Illuminating The Etumbot APT Backdoor

By: Arbor Networks -

The Arbor Security Engineering Response Team (ASERT) has released a research paper concerning the Etumbot malware.

Etumbot is a backdoor used in targeted attacks since at least March 2011. Indicators suggest that Etumbot is associated with the Numbered Panda group, also known as IXEHSE, DynCalc, and APT12.  Although previous research has covered related malware, little has been publicly discussed regarding Etumbot’s capabilities.

Indicators suggest that the Etumbot dropper is delivered via spear phishing and is contained inside an archive file intended to be of interest to the target. The attackers use the Unicode Right to Left Override technique and document icons to disguise malicious executable content as document files. Once the dropper is executed, the backdoor is activated and a distraction file of interest to the target is opened for viewing.  ASERT has observed several Etumbot samples using distraction documents involving Taiwanese and Japanese topics of interest, and has also observed recent development activity which indicates that attack campaigns are ongoing.

Once installed, the backdoor connects to it’s Command & Control server and receives an encryption key. RC4 encryption, along with HTTP transactions intended to blend in with typical traffic are used for backdoor communications. Etumbot’s core functionality allows for the execution of commands and the capability to upload and download files.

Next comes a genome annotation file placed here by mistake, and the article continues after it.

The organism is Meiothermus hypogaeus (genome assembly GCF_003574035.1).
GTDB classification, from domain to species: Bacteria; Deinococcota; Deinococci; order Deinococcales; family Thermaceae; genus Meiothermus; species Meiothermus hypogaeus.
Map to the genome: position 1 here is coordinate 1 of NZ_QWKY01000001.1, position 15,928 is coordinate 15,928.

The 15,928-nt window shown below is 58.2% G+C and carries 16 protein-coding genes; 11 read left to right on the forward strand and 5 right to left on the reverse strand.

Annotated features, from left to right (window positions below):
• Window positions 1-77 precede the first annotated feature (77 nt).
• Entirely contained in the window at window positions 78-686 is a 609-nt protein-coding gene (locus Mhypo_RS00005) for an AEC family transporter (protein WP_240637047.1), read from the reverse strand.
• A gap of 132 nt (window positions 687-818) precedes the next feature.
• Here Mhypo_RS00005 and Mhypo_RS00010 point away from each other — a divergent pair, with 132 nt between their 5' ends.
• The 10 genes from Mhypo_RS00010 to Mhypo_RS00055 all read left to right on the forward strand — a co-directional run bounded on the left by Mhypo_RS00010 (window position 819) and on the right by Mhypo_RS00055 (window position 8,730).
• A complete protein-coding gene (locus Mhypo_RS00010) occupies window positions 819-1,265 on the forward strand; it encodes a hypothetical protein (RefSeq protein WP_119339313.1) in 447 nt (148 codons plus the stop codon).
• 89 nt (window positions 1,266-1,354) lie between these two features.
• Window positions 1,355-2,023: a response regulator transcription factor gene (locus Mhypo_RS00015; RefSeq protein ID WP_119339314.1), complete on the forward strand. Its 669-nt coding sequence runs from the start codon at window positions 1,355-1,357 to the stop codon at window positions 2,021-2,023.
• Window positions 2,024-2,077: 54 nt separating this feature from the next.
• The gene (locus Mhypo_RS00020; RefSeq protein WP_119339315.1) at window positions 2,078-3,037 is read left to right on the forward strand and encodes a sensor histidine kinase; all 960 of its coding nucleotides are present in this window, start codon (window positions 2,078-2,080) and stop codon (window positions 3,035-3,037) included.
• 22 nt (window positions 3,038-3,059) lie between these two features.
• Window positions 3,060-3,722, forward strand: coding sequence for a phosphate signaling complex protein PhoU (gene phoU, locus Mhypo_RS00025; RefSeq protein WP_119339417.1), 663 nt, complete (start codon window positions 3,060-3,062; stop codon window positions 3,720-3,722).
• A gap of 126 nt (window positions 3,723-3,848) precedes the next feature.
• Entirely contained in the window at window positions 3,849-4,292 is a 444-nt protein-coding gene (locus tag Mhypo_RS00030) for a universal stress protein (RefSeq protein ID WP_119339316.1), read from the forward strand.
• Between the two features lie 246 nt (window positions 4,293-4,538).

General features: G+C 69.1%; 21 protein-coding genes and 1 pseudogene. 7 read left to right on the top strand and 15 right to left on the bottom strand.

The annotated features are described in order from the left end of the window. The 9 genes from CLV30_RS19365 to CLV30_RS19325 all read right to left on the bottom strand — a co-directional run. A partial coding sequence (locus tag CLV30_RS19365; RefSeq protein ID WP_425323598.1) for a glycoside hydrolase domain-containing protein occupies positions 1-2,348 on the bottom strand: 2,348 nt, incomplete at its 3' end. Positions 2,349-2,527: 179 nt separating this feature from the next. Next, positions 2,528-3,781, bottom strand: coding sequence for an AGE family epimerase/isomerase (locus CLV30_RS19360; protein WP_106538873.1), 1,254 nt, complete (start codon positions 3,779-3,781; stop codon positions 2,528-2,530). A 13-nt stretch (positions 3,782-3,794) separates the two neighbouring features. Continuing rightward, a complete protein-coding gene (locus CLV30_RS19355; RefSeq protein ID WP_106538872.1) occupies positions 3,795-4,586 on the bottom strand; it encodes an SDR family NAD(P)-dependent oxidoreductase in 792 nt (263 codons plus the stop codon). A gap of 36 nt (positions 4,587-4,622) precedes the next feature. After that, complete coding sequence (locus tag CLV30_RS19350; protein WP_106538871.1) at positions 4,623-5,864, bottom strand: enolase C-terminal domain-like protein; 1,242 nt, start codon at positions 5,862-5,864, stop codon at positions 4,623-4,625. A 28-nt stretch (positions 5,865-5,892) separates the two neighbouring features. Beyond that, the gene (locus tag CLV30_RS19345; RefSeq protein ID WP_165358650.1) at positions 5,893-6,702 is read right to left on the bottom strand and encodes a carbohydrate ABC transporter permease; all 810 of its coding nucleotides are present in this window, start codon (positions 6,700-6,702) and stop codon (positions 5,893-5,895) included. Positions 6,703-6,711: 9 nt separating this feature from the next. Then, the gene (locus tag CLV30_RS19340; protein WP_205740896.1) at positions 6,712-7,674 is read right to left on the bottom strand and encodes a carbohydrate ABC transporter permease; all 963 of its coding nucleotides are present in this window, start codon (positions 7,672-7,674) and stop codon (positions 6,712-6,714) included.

Attackers attempt to obfuscate the malware by using a technique known as “byte strings”, also known as “string stacking”. Through the use of ASERT tools, these byte strings are deobfuscated and revealed herein.

A timeline containing distraction documents along with backdoor and dropper indicators to include MD5 hashes, Command & Control server information, file system and process artifacts are included herein. Some use of the HTran connection bouncer has been observed, indicating that selected C&C’s were simply compromised sites used to relay traffic elsewhere.

It is our aim to assist incident response and security teams and to provide meaningful insight into this threat.

Download the full report: ASERT Threat Intelligence Brief 2014-07: Illuminating the Etumbot APT Backdoor

A Business of Ferrets

By: Dennis Schwarz -

Trojan.Ferret appeared on my radar thanks to a tweet by @malpush. The tweet revealed a URL that at the time of this writing was pointing to a command and control (C&C) panel that looked like this:


The logo alone convinced me to study this business of ferrets further. Coincidentally (for Arbor), it turns out that this malware is a DDoS bot.

Malware Sample

The sample analyzed can be found at malwr (MD5: 4fa91b76294d849d01655ffb72b30981).

It is written in Delphi and plays the following malware games: UPX packing, string obfuscation, anti-virtual machine, anti-debugging, self-modifying code, and process hollowing.

Based on the Delphi usage and the language used for part of the panel, this bot is likely of Russian origin.


Trojan.Ferret uses two methods of obfuscation; both are a combination of base64 and XOR. Different keys are used for various sections. The first obfuscation method is used mostly for strings and can be decrypted with the following Python function: